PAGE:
USA NPN National Phenology Network

Taking the Pulse of Our Planet

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Status of Spring

Status of Spring

This year, spring leaf-out was 1-3 weeks late in the SE, northern Great Plains, MW, and NE and 1-3 weeks early across the central Great Plains and mid-Atlantic. The west is a patchwork of early and late arrival.  

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The USA National Phenology Network

The USA National Phenology Network

We bring together citizen scientists, government agencies, non-profit groups, educators and students of all ages to monitor the impacts of climate change on plants and animals in the United States. Learn more about the USA-NPN

What is Phenology?

What is Phenology?

Phenology refers to key seasonal changes in plants and animals from year to year—such as flowering, emergence of insects and migration of birds—especially their timing and relationship with weather and climate.

Learn more about phenology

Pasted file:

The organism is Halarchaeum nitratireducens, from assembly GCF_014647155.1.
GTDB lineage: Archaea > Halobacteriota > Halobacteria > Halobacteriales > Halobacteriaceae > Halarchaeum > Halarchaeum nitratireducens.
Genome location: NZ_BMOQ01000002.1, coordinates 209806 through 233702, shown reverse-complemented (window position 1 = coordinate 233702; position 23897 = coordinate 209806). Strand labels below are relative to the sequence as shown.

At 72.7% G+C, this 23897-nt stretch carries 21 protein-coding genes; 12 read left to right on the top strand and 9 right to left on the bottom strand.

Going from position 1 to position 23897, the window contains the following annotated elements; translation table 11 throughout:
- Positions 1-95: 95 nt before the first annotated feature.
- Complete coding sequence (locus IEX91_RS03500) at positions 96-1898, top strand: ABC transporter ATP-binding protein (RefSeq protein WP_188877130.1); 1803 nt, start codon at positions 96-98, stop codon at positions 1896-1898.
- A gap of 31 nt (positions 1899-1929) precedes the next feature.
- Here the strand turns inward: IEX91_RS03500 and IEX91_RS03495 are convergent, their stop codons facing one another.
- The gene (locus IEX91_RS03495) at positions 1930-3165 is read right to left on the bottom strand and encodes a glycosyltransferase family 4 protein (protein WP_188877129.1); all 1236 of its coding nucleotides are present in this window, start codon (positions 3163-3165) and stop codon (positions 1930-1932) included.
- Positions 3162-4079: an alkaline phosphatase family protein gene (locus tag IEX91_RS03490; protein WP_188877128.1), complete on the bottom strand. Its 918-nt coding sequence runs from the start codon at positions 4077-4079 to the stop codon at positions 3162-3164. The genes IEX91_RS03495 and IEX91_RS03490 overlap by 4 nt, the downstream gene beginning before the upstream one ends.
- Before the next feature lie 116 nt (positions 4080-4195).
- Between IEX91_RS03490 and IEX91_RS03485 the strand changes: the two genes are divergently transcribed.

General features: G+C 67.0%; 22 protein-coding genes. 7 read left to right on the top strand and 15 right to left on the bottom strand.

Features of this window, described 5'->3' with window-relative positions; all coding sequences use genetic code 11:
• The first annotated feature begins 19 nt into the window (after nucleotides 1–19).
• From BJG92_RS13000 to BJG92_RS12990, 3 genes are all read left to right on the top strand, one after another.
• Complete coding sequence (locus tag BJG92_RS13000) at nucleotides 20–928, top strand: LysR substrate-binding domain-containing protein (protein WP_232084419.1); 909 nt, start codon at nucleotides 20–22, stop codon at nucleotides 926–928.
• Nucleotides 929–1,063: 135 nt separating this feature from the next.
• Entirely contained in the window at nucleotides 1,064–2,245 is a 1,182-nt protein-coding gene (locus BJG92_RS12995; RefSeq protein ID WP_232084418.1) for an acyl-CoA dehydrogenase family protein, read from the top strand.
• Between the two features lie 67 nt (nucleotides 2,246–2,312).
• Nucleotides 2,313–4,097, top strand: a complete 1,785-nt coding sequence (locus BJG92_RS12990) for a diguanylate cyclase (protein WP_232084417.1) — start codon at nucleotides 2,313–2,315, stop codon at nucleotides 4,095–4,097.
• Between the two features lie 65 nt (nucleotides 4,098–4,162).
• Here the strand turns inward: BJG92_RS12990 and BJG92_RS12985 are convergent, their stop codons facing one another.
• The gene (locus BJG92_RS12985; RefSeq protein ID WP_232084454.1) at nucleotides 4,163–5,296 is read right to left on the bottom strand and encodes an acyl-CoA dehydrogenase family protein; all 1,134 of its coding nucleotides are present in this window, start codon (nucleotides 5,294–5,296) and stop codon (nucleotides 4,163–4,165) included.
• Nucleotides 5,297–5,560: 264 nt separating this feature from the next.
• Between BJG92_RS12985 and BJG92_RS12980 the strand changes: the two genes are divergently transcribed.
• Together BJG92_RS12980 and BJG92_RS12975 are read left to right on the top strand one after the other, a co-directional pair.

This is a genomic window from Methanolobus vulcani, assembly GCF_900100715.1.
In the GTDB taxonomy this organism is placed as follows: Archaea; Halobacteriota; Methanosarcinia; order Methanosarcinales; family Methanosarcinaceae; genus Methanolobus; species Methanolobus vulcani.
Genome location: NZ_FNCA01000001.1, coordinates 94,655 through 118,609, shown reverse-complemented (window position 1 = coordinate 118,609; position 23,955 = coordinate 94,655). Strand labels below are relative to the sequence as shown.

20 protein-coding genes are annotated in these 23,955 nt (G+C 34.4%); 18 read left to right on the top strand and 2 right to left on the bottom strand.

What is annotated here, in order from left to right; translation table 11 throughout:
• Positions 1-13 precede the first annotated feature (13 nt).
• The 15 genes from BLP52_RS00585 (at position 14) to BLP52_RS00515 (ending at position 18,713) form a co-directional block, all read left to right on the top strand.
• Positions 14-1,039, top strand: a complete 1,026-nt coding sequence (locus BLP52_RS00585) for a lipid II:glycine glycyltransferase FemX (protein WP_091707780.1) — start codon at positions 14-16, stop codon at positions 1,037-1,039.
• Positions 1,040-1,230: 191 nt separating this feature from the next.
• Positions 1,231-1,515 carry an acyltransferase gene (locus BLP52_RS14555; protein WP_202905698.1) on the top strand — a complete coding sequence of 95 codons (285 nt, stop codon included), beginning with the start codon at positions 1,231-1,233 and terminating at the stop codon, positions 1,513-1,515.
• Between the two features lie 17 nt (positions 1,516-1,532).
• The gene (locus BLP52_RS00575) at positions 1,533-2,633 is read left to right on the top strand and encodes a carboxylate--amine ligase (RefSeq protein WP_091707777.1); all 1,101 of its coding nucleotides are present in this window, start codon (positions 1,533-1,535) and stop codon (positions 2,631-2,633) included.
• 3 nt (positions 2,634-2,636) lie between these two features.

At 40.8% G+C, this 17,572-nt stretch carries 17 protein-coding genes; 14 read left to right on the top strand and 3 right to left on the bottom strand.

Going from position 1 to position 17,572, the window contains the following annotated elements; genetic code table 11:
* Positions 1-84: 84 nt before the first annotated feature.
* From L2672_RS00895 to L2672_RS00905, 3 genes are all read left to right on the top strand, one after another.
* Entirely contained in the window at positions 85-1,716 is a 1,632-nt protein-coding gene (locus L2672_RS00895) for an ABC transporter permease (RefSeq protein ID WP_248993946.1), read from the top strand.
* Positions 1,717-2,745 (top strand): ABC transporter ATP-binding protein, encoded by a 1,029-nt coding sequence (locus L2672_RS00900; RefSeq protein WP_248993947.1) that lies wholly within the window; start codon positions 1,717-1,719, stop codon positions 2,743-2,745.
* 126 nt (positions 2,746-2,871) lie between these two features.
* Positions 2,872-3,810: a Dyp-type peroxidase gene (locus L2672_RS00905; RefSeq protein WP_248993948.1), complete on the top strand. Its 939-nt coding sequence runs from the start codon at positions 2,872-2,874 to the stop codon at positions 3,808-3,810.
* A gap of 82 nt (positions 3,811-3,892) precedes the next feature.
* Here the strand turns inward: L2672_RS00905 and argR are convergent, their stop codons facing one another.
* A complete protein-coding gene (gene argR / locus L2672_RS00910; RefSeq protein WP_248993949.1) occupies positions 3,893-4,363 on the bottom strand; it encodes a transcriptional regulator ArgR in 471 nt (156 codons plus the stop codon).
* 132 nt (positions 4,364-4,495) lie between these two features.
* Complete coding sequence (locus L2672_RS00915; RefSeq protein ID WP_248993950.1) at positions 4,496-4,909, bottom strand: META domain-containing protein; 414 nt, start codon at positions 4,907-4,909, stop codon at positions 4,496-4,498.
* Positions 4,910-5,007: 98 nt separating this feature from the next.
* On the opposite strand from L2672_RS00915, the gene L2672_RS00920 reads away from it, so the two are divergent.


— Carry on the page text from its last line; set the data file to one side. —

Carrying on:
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USA National Phenology Network

News

Walking with Wildflowers project logo

Changes in spring onset in national wildlife refuges and migratory flyways

September 12, 2018

We know that the timing of spring is changing. What does that mean for migratory birds? A new study from USA-NPN and USGS researchers published in PLOS One finds that in recent decades, spring is arriving extremely early in half of national wildlife refuges. These changes are not consistent across migratory flyways, with spring advancing significantly earlier in the north for most flyways. Explore the findings on our USFWS Phenology Network website.

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Celebrating 10 Years of the USA-NPN

Marjorie Johnson, who has observed for 10 years

This month we highlight the long-term observers who have participated in Nature's Notebook in each of the last 10 years! There are 30 observers who have reached this milestone so far, including Marjorie Johnson. She keeps careful phenology records of forsythia, dogwood, and red oak, and also notes animals she sees in her yard such as white-tailed deer. Through her many years of observations, she has noticed small details about her plants that she never knew before, such as that a late fall flowering of her forsythia means fewer blooms the following spring. 

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